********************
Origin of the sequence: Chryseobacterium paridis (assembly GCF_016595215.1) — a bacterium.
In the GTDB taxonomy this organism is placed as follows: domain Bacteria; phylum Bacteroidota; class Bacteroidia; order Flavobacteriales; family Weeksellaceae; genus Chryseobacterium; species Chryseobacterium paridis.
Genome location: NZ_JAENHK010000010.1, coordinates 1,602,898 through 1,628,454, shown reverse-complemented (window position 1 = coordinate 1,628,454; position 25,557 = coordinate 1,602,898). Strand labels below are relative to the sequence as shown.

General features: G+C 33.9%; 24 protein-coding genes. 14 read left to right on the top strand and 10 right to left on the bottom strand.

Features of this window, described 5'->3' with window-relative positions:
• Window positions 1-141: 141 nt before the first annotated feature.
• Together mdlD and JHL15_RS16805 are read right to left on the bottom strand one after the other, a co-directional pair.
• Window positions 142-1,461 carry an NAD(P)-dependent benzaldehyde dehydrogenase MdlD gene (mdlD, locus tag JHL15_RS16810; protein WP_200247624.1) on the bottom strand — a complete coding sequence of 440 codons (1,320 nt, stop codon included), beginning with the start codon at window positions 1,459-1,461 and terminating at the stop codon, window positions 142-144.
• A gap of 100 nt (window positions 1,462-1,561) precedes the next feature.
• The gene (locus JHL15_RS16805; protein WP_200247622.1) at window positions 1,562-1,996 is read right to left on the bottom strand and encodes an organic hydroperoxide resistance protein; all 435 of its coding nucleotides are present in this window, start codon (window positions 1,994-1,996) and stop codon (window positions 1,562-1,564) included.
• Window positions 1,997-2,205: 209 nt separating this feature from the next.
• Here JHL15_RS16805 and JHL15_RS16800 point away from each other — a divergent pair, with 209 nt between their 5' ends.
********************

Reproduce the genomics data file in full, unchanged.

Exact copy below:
Origin of the sequence: Chryseobacterium paridis (assembly GCF_016595215.1) — a bacterium.
In the GTDB taxonomy this organism is placed as follows: domain Bacteria; phylum Bacteroidota; class Bacteroidia; order Flavobacteriales; family Weeksellaceae; genus Chryseobacterium; species Chryseobacterium paridis.
Genome location: NZ_JAENHK010000010.1, coordinates 1,602,898 through 1,628,454, shown reverse-complemented (window position 1 = coordinate 1,628,454; position 25,557 = coordinate 1,602,898). Strand labels below are relative to the sequence as shown.

General features: G+C 33.9%; 24 protein-coding genes. 14 read left to right on the top strand and 10 right to left on the bottom strand.

Features of this window, described 5'->3' with window-relative positions:
• Window positions 1-141: 141 nt before the first annotated feature.
• Together mdlD and JHL15_RS16805 are read right to left on the bottom strand one after the other, a co-directional pair.
• Window positions 142-1,461 carry an NAD(P)-dependent benzaldehyde dehydrogenase MdlD gene (mdlD, locus tag JHL15_RS16810; protein WP_200247624.1) on the bottom strand — a complete coding sequence of 440 codons (1,320 nt, stop codon included), beginning with the start codon at window positions 1,459-1,461 and terminating at the stop codon, window positions 142-144.
• A gap of 100 nt (window positions 1,462-1,561) precedes the next feature.
• The gene (locus JHL15_RS16805; protein WP_200247622.1) at window positions 1,562-1,996 is read right to left on the bottom strand and encodes an organic hydroperoxide resistance protein; all 435 of its coding nucleotides are present in this window, start codon (window positions 1,994-1,996) and stop codon (window positions 1,562-1,564) included.
• Window positions 1,997-2,205: 209 nt separating this feature from the next.
• Here JHL15_RS16805 and JHL15_RS16800 point away from each other — a divergent pair, with 209 nt between their 5' ends.